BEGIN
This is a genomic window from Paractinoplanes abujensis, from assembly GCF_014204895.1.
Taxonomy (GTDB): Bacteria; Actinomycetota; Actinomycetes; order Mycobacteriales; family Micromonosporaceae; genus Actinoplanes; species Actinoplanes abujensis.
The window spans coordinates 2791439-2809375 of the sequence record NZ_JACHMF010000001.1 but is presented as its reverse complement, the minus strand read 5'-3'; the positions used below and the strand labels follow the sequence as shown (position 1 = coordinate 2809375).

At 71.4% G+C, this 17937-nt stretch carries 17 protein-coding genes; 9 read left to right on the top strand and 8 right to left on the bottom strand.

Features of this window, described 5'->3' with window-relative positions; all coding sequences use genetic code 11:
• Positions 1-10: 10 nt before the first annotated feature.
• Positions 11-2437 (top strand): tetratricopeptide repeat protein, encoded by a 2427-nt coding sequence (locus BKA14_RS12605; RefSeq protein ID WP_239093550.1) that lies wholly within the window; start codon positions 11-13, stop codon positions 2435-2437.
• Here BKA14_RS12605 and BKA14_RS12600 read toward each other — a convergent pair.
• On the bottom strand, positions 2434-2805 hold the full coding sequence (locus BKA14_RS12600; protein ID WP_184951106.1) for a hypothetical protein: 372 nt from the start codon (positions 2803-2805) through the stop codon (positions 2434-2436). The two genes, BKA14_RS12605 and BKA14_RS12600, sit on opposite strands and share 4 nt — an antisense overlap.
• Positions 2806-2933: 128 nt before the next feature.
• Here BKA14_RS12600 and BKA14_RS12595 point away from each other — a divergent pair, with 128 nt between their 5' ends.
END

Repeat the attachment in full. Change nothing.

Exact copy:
This is a genomic window from Paractinoplanes abujensis, from assembly GCF_014204895.1.
Taxonomy (GTDB): Bacteria; Actinomycetota; Actinomycetes; order Mycobacteriales; family Micromonosporaceae; genus Actinoplanes; species Actinoplanes abujensis.
The window spans coordinates 2791439-2809375 of the sequence record NZ_JACHMF010000001.1 but is presented as its reverse complement, the minus strand read 5'-3'; the positions used below and the strand labels follow the sequence as shown (position 1 = coordinate 2809375).

At 71.4% G+C, this 17937-nt stretch carries 17 protein-coding genes; 9 read left to right on the top strand and 8 right to left on the bottom strand.

Features of this window, described 5'->3' with window-relative positions; all coding sequences use genetic code 11:
• Positions 1-10: 10 nt before the first annotated feature.
• Positions 11-2437 (top strand): tetratricopeptide repeat protein, encoded by a 2427-nt coding sequence (locus BKA14_RS12605; RefSeq protein ID WP_239093550.1) that lies wholly within the window; start codon positions 11-13, stop codon positions 2435-2437.
• Here BKA14_RS12605 and BKA14_RS12600 read toward each other — a convergent pair.
• On the bottom strand, positions 2434-2805 hold the full coding sequence (locus BKA14_RS12600; protein ID WP_184951106.1) for a hypothetical protein: 372 nt from the start codon (positions 2803-2805) through the stop codon (positions 2434-2436). The two genes, BKA14_RS12605 and BKA14_RS12600, sit on opposite strands and share 4 nt — an antisense overlap.
• Positions 2806-2933: 128 nt before the next feature.
• Here BKA14_RS12600 and BKA14_RS12595 point away from each other — a divergent pair, with 128 nt between their 5' ends.